- We’ll take a copy of your photo ID as soon as you arrive
- Our medical team will explain the study and answer any questions you may have
- If you agree to take part, you’ll be asked to sign a consent form before any tests are done
- We’ll take a detailed medical and social history
- We’ll take blood and urine samples
- We’ll perform a drug test
- We may measure your blood pressure, pulse and record a heart trace
Once we have your results, we’ll be in touch and inform you of the next steps.
There are many reasons why applicants don’t pass the screening stage. You can ask if it may be possible to reapply in the future or screen for a different study.
That depends on the study you're taking part in. Sometimes it's just an overnight stay with a number of follow-up visits to the clinic, but other times we may need you to stay longer to monitor the results of the medical trial.
A complete list of items you may and may not bring with you will be provided at the screening visit. You may bring personal care items and clean clothes sufficient for the period you will be required to stay at the clinic. Footwear is to be worn at all times when you are not in bed. You may bring:
- Comfortable clothing
- A personal cell phone, laptop computer or tablet
- A personal video game system
- Books and magazines
- Craft items
Covance will not be responsible for loss or theft of personal items.
You will share a room with other same sex participants.
In order to protect volunteer confidentiality we don't allow visitors during your time with us. However you are free to contact family and friends via the phone and internet.
Yes. It is very important to collect information or samples at set times. In order to do this, you'll need to attend at the times and dates on the calendar given to you at screening.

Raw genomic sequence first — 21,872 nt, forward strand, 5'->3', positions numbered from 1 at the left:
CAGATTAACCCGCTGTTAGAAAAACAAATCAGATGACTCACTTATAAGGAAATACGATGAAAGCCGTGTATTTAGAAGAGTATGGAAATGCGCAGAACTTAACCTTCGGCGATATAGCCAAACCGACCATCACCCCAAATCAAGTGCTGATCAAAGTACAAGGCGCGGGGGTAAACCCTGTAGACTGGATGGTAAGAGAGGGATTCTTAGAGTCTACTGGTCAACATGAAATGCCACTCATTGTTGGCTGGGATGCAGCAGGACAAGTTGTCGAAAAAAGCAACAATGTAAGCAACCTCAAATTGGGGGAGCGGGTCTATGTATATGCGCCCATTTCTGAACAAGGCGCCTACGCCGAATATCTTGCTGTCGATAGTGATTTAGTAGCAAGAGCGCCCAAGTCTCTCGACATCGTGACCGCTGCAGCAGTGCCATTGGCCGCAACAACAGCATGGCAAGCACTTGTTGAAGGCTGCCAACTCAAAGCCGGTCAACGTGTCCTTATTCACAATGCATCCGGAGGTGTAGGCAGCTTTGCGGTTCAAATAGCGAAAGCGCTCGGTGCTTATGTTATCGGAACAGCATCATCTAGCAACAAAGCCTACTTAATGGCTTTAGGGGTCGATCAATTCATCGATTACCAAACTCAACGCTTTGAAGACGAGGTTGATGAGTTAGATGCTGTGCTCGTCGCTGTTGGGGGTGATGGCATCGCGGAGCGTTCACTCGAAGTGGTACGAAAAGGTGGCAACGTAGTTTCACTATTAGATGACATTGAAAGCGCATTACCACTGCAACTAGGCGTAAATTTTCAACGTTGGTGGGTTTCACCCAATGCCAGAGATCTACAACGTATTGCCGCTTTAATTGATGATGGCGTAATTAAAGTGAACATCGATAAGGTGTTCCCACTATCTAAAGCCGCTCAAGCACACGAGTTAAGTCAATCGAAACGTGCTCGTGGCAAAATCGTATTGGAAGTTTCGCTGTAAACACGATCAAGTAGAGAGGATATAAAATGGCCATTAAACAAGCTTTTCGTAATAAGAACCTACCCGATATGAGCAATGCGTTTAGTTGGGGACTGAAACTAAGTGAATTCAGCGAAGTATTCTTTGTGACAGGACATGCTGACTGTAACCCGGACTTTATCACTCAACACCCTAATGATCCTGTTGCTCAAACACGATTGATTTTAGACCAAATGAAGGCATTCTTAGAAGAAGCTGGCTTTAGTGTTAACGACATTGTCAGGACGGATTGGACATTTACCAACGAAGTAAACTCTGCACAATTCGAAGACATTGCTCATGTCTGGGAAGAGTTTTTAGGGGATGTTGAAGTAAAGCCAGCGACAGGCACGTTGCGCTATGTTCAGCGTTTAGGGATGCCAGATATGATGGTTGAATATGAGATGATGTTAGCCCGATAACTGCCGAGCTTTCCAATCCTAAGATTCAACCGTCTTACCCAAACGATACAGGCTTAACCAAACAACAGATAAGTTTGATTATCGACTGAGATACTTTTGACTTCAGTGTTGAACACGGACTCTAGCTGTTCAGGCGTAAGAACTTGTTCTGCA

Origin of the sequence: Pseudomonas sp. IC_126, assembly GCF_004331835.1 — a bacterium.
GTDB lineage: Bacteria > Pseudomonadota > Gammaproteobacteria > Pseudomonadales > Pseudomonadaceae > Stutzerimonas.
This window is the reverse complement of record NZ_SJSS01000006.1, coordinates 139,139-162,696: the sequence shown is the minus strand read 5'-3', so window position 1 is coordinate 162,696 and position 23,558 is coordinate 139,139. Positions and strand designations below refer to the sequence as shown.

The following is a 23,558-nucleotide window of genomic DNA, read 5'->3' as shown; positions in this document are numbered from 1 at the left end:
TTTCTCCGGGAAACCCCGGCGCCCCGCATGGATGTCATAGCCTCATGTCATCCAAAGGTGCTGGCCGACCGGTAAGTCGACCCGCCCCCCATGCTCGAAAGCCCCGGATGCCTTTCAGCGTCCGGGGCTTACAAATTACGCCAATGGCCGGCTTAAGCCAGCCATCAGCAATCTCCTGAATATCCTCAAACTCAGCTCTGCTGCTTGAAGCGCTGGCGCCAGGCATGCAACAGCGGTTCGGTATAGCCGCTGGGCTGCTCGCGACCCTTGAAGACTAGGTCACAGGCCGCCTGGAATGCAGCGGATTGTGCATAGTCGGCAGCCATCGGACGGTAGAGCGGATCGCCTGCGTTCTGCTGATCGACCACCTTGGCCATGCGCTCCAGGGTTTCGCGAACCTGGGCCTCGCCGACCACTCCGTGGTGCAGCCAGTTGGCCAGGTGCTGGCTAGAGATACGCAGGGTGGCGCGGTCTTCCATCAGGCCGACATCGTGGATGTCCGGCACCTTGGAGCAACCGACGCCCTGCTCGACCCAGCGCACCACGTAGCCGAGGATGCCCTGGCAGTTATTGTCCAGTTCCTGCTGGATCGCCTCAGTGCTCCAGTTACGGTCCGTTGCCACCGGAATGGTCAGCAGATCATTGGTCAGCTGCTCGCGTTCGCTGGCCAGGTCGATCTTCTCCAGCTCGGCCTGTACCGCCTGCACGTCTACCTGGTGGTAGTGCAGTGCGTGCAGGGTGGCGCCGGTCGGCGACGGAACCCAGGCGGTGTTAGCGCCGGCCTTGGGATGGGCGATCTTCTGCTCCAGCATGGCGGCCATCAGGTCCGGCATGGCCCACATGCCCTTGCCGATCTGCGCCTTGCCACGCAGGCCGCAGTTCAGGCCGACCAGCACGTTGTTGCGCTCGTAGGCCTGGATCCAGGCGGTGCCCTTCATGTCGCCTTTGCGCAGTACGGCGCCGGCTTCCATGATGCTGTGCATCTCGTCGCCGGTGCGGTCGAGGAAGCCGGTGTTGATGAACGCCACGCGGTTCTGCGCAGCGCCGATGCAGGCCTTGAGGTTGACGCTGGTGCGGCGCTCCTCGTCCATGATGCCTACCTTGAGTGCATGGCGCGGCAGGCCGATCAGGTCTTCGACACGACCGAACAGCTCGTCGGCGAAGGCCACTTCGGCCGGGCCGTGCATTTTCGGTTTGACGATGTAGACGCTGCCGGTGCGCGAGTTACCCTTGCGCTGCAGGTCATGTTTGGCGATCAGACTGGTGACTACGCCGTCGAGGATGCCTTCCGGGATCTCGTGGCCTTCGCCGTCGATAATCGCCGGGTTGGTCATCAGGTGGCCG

Protecting Your Rights and Welfare
We only use licensed medical staff and physicians to conduct our clinical studies. An independent regulatory board reviews each study including all procedures. This review is conducted to make sure the study is scientifically and ethically sound.
This independent review board oversees the processes that we use for informing you about clinical research studies, including the following:
- The purpose of the study
- What happens during the study
- Risks and benefits of study participation
- Background information on the drug itself
- Other studies involving the drug
Our staff respects your privacy. No information will be given out about your participation and/or your medical information unless required by law. For example, the sponsor, regulatory agencies, or an independent review board may inspect your clinical research study medical records. This may include your name, address or other information that identifies you. If necessary, some or all of your records may be copied during these inspections. Because of this, absolute confidentiality cannot be guaranteed.
The results of the clinical study may be presented at meetings or in publications. However, you will not be personally identified in any presentations or publications.
There are a number of online resources available:
A registry of federally and privately supported clinical trials conducted in the United States and around the world.
This site provides an extensive list of clinical trials being conducted internationally. The website also lists promising therapies newly approved by the Food and Drug Association (FDA).
The Center for Information and Study on Clinical Research Participation (CISCRP) is a nonprofit organization dedicated to educating and informing the public, patients, medical/research communities, the media and policy makers about clinical research participation.
Call us directly at 866-429-3700.